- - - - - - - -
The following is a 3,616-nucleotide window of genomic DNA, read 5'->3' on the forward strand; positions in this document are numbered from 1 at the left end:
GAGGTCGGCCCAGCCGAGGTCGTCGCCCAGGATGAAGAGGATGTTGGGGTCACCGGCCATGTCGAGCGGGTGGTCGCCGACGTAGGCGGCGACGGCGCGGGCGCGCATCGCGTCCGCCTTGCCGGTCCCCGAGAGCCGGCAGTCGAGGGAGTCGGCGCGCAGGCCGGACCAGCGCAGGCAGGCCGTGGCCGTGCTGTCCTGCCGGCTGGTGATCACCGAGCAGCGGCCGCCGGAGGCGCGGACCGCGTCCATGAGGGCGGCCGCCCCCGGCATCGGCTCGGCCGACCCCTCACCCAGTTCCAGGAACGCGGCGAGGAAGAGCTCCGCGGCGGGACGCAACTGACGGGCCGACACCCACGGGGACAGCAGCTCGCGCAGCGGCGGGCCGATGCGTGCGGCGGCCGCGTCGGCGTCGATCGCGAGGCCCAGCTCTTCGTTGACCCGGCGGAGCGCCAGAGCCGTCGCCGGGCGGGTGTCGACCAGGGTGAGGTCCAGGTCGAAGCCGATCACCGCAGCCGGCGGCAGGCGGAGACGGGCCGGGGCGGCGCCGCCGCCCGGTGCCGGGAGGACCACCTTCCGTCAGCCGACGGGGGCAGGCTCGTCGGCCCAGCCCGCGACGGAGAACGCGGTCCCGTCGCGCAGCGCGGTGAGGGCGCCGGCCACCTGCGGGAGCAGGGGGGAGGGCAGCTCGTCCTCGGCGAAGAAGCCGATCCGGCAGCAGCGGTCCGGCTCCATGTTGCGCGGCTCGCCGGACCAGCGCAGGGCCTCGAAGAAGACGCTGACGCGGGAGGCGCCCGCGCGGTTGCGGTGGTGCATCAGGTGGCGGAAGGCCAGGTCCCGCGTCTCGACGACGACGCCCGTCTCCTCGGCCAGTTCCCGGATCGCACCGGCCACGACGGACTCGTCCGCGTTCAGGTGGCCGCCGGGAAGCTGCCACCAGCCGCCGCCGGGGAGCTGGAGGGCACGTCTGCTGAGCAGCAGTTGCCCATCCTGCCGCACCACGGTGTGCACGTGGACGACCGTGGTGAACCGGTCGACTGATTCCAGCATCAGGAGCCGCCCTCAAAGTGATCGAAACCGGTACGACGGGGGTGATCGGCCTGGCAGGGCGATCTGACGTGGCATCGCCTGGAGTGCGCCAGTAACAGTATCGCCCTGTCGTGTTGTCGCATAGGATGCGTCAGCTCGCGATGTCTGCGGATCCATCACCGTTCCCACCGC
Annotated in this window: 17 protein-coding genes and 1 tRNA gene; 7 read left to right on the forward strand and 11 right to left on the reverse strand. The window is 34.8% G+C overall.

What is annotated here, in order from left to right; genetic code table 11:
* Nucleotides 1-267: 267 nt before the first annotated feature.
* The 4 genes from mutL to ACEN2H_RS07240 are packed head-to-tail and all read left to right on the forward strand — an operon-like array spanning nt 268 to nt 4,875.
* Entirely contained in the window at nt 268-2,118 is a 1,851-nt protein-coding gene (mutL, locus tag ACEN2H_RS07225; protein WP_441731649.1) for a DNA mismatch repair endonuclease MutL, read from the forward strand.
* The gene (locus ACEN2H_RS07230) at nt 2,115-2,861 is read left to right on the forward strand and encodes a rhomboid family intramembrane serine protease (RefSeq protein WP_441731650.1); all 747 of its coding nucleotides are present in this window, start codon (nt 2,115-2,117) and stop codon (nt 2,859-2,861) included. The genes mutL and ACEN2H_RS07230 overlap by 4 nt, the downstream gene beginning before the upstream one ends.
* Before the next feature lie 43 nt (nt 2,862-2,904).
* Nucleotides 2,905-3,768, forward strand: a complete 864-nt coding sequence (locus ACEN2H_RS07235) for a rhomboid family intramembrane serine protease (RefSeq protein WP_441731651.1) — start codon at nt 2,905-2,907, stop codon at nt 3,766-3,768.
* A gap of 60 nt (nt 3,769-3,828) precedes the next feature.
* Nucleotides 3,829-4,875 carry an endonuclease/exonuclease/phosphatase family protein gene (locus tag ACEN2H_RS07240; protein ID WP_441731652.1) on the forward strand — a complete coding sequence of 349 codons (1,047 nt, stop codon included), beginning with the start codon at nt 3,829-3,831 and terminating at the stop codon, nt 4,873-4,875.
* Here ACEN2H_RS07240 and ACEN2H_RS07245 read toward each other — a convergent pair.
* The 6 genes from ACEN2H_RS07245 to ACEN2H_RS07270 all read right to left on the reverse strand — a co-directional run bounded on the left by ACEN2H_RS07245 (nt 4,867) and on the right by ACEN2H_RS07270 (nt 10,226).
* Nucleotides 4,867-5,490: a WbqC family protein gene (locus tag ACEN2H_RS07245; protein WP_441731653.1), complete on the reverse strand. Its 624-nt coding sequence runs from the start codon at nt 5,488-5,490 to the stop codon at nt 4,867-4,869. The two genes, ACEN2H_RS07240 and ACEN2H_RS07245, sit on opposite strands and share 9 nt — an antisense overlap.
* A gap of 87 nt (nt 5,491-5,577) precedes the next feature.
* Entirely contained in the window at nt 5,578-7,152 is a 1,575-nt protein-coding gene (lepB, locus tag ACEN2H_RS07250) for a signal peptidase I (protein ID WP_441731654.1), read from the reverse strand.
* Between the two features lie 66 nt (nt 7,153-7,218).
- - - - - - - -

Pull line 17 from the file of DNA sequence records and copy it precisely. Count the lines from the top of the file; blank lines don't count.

* Entirely contained in the window at nt 5,578-7,152 is a 1,575-nt protein-coding gene (lepB, locus tag ACEN2H_RS07250) for a signal peptidase I (protein ID WP_441731654.1), read from the reverse strand.